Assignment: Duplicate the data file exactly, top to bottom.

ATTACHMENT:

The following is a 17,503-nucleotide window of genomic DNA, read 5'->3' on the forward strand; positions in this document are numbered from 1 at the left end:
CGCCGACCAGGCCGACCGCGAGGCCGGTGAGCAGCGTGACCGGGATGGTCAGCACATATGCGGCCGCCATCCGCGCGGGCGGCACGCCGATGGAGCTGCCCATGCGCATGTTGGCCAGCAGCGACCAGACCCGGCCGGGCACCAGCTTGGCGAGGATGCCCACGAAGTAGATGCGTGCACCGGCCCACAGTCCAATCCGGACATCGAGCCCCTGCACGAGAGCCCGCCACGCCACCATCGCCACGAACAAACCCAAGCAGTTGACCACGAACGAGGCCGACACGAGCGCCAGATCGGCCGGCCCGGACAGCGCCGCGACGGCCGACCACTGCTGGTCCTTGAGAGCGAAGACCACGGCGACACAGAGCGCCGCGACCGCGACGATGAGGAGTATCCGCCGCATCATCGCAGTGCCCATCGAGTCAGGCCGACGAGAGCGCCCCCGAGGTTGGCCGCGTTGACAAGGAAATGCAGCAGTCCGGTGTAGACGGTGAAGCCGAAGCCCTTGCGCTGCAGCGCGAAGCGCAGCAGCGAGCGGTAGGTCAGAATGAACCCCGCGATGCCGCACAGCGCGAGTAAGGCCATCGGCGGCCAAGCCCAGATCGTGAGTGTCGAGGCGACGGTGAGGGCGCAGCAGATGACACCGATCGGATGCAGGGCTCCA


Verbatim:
The following is a 17,503-nucleotide window of genomic DNA, read 5'->3' on the forward strand; positions in this document are numbered from 1 at the left end:
CGCCGACCAGGCCGACCGCGAGGCCGGTGAGCAGCGTGACCGGGATGGTCAGCACATATGCGGCCGCCATCCGCGCGGGCGGCACGCCGATGGAGCTGCCCATGCGCATGTTGGCCAGCAGCGACCAGACCCGGCCGGGCACCAGCTTGGCGAGGATGCCCACGAAGTAGATGCGTGCACCGGCCCACAGTCCAATCCGGACATCGAGCCCCTGCACGAGAGCCCGCCACGCCACCATCGCCACGAACAAACCCAAGCAGTTGACCACGAACGAGGCCGACACGAGCGCCAGATCGGCCGGCCCGGACAGCGCCGCGACGGCCGACCACTGCTGGTCCTTGAGAGCGAAGACCACGGCGACACAGAGCGCCGCGACCGCGACGATGAGGAGTATCCGCCGCATCATCGCAGTGCCCATCGAGTCAGGCCGACGAGAGCGCCCCCGAGGTTGGCCGCGTTGACAAGGAAATGCAGCAGTCCGGTGTAGACGGTGAAGCCGAAGCCCTTGCGCTGCAGCGCGAAGCGCAGCAGCGAGCGGTAGGTCAGAATGAACCCCGCGATGCCGCACAGCGCGAGTAAGGCCATCGGCGGCCAAGCCCAGATCGTGAGTGTCGAGGCGACGGTGAGGGCGCAGCAGATGACACCGATCGGATGCAGGGCTCCA